A leading Ballarat firefighter has been awarded a gong in today’s Queen’s birthday honours list.
CFA captain Ruth Ryan was one of the first women to study forest science at university before she forged a career in Victoria’s fire services, specialising in managing bushfires in forests and plantations.
The 35-year veteran has now received the prestigious Australian Fire Service Medal in a nod to her leadership and acting as a role model for younger female firefighters.
“It was an unusual career choice as a woman when I left school,” Ms Ryan said.
“But I grew up in rural Victoria so I was very keen to work in regional and rural Victoria and I’d always enjoyed the sciences, so I studied forest science at university. I guess I was something of a pioneer, but I haven’t thought much about that.
“I just love working in the natural environment and all the challenges that it brings and I’ve had some very good mentors through the years.”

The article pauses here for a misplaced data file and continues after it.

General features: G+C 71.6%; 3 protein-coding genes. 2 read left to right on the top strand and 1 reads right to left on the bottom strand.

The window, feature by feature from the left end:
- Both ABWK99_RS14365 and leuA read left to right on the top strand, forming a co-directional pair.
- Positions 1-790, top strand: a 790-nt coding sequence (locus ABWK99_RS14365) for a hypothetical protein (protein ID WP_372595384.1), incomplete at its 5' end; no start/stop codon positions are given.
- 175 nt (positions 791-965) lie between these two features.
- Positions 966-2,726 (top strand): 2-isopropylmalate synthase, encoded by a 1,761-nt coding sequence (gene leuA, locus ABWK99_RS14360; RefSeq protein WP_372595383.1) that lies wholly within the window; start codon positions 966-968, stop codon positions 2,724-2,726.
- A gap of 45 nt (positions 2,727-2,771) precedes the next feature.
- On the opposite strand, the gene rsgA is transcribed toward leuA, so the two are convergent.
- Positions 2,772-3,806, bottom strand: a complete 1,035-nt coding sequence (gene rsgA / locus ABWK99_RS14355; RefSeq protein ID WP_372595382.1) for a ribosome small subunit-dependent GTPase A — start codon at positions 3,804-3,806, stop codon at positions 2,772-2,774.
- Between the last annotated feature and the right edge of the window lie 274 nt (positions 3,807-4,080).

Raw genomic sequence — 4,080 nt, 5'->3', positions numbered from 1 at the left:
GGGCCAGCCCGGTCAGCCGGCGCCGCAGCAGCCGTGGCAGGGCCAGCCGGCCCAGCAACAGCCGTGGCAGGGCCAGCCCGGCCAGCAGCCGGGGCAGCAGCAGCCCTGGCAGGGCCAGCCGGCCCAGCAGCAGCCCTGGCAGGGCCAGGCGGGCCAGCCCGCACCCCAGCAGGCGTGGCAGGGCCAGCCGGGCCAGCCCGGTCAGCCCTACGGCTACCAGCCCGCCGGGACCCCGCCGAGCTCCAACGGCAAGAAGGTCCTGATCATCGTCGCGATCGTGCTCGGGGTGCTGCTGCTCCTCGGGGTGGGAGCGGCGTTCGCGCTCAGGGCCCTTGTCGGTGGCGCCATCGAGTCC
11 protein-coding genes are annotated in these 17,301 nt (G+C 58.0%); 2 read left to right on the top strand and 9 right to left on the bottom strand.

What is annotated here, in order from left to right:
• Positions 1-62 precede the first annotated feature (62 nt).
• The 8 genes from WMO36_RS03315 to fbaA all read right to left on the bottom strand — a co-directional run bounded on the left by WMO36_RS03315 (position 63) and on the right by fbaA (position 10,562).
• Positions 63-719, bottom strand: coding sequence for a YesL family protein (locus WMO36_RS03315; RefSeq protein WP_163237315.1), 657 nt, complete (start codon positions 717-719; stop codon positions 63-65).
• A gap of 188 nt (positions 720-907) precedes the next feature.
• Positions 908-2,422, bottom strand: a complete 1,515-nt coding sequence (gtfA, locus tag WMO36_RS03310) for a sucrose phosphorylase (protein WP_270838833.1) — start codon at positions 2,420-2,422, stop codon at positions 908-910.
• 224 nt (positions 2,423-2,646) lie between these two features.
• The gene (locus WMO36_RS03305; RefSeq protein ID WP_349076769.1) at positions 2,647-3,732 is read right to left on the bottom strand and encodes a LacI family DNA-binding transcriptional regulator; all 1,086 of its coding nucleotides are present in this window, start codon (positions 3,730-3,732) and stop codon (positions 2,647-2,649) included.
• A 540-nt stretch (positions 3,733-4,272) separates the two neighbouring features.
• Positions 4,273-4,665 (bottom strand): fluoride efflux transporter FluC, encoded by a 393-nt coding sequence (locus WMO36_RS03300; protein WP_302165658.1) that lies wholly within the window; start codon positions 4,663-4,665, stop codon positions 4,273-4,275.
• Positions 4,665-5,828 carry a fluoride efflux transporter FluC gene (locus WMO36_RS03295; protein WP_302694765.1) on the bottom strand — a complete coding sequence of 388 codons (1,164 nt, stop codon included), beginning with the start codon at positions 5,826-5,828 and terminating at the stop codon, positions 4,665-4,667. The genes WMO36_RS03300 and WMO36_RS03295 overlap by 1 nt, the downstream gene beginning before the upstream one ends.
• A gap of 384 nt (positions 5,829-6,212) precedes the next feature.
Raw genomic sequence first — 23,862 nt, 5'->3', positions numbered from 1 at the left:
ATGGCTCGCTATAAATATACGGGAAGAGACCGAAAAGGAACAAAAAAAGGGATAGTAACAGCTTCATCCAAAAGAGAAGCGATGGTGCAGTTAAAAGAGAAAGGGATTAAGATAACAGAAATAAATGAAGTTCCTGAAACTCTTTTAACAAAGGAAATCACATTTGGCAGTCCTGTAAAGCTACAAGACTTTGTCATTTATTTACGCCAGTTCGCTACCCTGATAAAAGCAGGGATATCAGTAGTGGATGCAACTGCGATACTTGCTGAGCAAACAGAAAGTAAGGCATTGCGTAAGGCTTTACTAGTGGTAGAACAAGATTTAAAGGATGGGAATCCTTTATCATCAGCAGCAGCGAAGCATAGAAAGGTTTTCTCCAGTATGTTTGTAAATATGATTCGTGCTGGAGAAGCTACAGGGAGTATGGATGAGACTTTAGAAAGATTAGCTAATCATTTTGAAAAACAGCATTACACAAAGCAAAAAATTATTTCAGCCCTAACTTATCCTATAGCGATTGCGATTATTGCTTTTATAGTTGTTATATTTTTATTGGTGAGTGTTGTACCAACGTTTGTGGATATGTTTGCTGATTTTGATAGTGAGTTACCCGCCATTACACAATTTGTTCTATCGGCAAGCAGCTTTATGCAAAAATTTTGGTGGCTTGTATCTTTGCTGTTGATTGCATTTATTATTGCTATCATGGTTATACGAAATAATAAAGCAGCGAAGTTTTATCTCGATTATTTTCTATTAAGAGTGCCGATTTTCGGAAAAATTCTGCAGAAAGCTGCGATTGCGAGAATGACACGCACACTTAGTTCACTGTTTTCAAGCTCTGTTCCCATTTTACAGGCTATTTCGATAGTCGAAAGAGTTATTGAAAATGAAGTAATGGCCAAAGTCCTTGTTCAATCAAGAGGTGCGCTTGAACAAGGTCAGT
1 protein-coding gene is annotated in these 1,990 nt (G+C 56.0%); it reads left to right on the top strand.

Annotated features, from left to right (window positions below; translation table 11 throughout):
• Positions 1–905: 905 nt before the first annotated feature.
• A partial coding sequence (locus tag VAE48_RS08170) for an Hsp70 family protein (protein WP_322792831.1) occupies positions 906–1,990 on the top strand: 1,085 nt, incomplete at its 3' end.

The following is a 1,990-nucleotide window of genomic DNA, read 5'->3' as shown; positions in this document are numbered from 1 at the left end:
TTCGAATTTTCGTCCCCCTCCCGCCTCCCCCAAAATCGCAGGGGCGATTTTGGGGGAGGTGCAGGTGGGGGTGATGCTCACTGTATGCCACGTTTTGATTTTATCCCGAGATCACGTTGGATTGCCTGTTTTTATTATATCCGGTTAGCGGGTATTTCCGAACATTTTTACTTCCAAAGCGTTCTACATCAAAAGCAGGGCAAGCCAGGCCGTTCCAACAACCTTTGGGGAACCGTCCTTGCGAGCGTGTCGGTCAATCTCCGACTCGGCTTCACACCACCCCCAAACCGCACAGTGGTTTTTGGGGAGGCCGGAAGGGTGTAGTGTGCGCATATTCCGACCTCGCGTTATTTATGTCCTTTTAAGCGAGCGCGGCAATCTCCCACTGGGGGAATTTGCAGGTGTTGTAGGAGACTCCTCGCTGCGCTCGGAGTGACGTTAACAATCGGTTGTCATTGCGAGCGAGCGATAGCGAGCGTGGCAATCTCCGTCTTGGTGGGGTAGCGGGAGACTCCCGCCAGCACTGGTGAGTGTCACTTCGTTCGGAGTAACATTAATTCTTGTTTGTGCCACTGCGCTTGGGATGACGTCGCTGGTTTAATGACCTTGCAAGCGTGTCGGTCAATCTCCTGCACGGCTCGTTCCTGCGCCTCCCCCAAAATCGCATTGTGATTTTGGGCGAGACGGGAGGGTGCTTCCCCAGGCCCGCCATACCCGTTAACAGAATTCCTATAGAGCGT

Ms Ryan is in charge of seven CFA forest industry brigades and also oversees the fire management of more than 160,000 hectares of plantations across the Ballarat region.
In 1983, she was thrown into the deep end in her first season after graduating when the Ash Wednesday fires hit Victoria in 1983, killing 47 people.
Following this, Ms Ryan was involved in a command role during the Black Saturday fires which killed 173 people in 2009.
She also helped bring together 12 private forestry companies which together signed an agreement to adopt common operating procedures in fire management. “It can take 20 to 30 years to grow the crop so it’s a big investment – and loss if there’s a fire,” Ms Ryan said.
“Because we sell into the local market, the saw mills and processing plants, it can affect employment in those communities.”